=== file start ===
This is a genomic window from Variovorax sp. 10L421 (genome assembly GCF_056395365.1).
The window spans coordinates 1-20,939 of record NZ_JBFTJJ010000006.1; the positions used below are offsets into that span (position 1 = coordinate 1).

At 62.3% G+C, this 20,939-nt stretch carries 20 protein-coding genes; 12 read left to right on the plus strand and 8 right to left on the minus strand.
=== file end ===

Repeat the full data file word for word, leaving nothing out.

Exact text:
This is a genomic window from Variovorax sp. 10L421 (genome assembly GCF_056395365.1).
The window spans coordinates 1-20,939 of record NZ_JBFTJJ010000006.1; the positions used below are offsets into that span (position 1 = coordinate 1).

At 62.3% G+C, this 20,939-nt stretch carries 20 protein-coding genes; 12 read left to right on the plus strand and 8 right to left on the minus strand.